From my experience as a student at Texas A&M University, this presentation does nothing to promote the core values of Texas A&M. Of the six: respect, excellence, loyalty, integrity, leadership, and selfless service, three can very clearly be applied to this situation. This “Chalk Talk” did not uphold the respect of the individuals attending this fundraiser. It did not promote the excellence of the athletics program or the university, and it failed to maintain the integrity of the two assistant coaches who put on this event.


Following this disgrace, head coach Kevin Sumlin issued a public statement, "There is absolutely no place in our program or in our University community for inappropriate conduct or degrading comments towards women, or anyone else, regardless of intent." (To which I agree, there absolutely isn’t!). Coach Sumlin suspended assistant coaches Jeff Banks and Jim Turner for two weeks with no pay in addition to 20 hours of community service. It seems to me that this punishment is a mere slap on the wrist. Had these remarks been made in the workforce, they would be considered sexual harassment and treated accordingly. By simply brushing this situation under the rug, how are impacting the culture of our campus? Are we creating an environment that promotes this type of behavior? Are we creating a football team who will continue this behavior? Are we simply setting the stage for yet another scandal to happen? Thousands of students and parents come to A&M every summer for their New Student Conference. During this time, students and parents alike are thoroughly assured that they are safe at A&M and that we are doing everything in our power as a University to promote a healthy campus culture. However, this lovely presentation does everything to say otherwise.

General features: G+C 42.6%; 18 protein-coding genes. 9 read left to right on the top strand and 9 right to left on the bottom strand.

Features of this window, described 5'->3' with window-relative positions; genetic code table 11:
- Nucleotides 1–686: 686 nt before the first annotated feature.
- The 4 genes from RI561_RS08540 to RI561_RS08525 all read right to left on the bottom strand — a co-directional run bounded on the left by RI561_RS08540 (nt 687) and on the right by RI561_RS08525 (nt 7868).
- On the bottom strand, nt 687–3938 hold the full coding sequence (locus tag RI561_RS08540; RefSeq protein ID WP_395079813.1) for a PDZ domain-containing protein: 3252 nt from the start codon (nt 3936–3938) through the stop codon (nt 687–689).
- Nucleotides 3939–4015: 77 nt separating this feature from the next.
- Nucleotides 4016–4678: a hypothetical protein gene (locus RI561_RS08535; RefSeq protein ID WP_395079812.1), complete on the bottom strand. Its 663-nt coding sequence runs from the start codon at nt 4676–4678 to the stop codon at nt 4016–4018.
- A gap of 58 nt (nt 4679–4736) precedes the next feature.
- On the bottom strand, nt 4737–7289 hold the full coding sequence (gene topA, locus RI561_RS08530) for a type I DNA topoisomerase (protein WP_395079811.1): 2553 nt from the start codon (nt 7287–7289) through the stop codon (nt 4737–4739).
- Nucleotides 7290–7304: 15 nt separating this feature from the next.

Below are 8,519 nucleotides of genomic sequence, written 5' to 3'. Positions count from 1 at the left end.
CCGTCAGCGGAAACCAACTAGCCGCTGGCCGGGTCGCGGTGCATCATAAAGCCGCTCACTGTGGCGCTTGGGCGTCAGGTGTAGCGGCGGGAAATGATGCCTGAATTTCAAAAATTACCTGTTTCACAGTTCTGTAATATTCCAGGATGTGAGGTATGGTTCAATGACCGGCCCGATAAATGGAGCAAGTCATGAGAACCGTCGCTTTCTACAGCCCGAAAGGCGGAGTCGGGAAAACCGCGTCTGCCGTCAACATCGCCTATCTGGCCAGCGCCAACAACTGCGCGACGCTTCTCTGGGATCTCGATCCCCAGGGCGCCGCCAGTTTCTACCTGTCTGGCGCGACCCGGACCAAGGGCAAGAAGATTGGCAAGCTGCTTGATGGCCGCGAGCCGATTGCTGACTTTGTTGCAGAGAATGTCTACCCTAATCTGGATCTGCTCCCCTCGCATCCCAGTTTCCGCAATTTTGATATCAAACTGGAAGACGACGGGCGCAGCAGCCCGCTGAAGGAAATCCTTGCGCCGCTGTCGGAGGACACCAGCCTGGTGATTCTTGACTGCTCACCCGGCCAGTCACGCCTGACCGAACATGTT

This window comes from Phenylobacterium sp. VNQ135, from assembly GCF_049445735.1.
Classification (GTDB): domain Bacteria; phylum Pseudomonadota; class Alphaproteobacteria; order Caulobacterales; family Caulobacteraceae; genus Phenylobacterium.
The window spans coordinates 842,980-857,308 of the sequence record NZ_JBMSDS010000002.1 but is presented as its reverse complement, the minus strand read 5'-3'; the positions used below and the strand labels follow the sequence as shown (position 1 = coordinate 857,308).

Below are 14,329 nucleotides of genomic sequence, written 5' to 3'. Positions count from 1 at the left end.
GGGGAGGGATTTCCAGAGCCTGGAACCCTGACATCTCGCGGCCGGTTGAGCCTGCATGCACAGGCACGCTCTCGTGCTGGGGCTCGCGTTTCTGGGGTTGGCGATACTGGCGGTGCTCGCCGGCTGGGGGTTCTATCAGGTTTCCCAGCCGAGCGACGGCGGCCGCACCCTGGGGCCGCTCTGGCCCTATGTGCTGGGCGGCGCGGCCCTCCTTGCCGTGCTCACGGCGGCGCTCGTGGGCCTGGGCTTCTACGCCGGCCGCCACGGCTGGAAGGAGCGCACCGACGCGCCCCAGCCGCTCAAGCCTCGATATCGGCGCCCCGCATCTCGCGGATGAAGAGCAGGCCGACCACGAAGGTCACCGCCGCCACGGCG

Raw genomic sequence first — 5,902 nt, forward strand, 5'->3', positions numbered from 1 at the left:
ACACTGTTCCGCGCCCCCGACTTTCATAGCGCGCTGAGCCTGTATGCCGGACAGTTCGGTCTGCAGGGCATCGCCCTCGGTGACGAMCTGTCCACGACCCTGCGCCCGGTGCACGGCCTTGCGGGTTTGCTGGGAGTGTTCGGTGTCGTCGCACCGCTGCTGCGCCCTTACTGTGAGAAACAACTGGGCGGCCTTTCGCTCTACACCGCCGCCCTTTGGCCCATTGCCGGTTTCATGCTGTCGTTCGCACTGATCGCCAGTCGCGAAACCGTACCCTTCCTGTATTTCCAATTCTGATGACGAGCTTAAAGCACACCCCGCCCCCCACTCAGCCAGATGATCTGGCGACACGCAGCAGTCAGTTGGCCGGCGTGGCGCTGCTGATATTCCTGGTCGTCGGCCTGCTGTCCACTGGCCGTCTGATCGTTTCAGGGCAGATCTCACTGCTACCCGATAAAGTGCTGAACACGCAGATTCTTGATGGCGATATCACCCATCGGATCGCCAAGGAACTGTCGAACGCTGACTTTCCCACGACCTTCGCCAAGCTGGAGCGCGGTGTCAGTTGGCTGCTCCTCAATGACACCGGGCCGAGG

I love my university and I proudly stand as the 12th Man at every sporting event, including football games. I love to cheer on the players and I know what’s going on during the game, even without the aid of sexist football lessons. I spend multiple weekends in the Fall Semester, and several hundred dollars each year, to make sure that I am at every game. At this point, however, I am so disappointed with the athletic department hat I am reconsidering even going to a football game. Sadly though, I no longer want to stand and cheer on my football team if this is the kind of language and rhetoric used. If this is what is being said in public, I cringe at what is being said during practice and on the sidelines. Suspension and community service are both consequences, unitive in nature and intent, but in order to really seek change and make a difference we have to start with our attitudes and our behaviors. We have to change the way we think individually and culturally as a university. We have to create an environment where something like this wouldn’t even be a thought, where our coaches wouldn’t even think that this is acceptable, let alone have it passed and presented at the level that it was. We better start changing the way we talk about things fast or we might just end like other Texas football teams who are sweeping bigger things under the rug.